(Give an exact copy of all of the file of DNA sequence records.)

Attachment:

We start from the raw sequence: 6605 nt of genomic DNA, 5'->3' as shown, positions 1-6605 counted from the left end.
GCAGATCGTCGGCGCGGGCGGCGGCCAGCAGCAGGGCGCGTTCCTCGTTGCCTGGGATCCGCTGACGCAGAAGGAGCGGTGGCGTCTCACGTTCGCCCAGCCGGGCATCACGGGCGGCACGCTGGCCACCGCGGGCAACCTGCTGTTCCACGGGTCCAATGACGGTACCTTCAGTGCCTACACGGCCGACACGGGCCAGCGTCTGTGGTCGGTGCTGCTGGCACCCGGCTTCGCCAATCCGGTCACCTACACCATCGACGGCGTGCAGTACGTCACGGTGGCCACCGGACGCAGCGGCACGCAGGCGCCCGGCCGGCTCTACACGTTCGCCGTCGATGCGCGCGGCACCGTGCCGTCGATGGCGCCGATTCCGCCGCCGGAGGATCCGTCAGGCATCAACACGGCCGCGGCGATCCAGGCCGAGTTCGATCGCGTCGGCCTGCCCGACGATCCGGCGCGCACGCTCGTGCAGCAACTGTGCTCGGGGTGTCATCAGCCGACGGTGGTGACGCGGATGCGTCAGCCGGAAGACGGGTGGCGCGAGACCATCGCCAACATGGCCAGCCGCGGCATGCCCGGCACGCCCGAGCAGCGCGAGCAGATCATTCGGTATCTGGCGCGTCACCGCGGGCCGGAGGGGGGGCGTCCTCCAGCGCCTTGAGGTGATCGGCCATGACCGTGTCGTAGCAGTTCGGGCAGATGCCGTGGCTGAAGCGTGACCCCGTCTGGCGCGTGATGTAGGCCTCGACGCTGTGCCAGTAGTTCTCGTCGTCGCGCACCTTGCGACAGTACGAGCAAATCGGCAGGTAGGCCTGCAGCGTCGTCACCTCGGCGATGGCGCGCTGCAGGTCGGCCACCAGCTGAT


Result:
We start from the raw sequence: 6605 nt of genomic DNA, 5'->3' as shown, positions 1-6605 counted from the left end.
GCAGATCGTCGGCGCGGGCGGCGGCCAGCAGCAGGGCGCGTTCCTCGTTGCCTGGGATCCGCTGACGCAGAAGGAGCGGTGGCGTCTCACGTTCGCCCAGCCGGGCATCACGGGCGGCACGCTGGCCACCGCGGGCAACCTGCTGTTCCACGGGTCCAATGACGGTACCTTCAGTGCCTACACGGCCGACACGGGCCAGCGTCTGTGGTCGGTGCTGCTGGCACCCGGCTTCGCCAATCCGGTCACCTACACCATCGACGGCGTGCAGTACGTCACGGTGGCCACCGGACGCAGCGGCACGCAGGCGCCCGGCCGGCTCTACACGTTCGCCGTCGATGCGCGCGGCACCGTGCCGTCGATGGCGCCGATTCCGCCGCCGGAGGATCCGTCAGGCATCAACACGGCCGCGGCGATCCAGGCCGAGTTCGATCGCGTCGGCCTGCCCGACGATCCGGCGCGCACGCTCGTGCAGCAACTGTGCTCGGGGTGTCATCAGCCGACGGTGGTGACGCGGATGCGTCAGCCGGAAGACGGGTGGCGCGAGACCATCGCCAACATGGCCAGCCGCGGCATGCCCGGCACGCCCGAGCAGCGCGAGCAGATCATTCGGTATCTGGCGCGTCACCGCGGGCCGGAGGGGGGGCGTCCTCCAGCGCCTTGAGGTGATCGGCCATGACCGTGTCGTAGCAGTTCGGGCAGATGCCGTGGCTGAAGCGTGACCCCGTCTGGCGCGTGATGTAGGCCTCGACGCTGTGCCAGTAGTTCTCGTCGTCGCGCACCTTGCGACAGTACGAGCAAATCGGCAGGTAGGCCTGCAGCGTCGTCACCTCGGCGATGGCGCGCTGCAGGTCGGCCACCAGCTGAT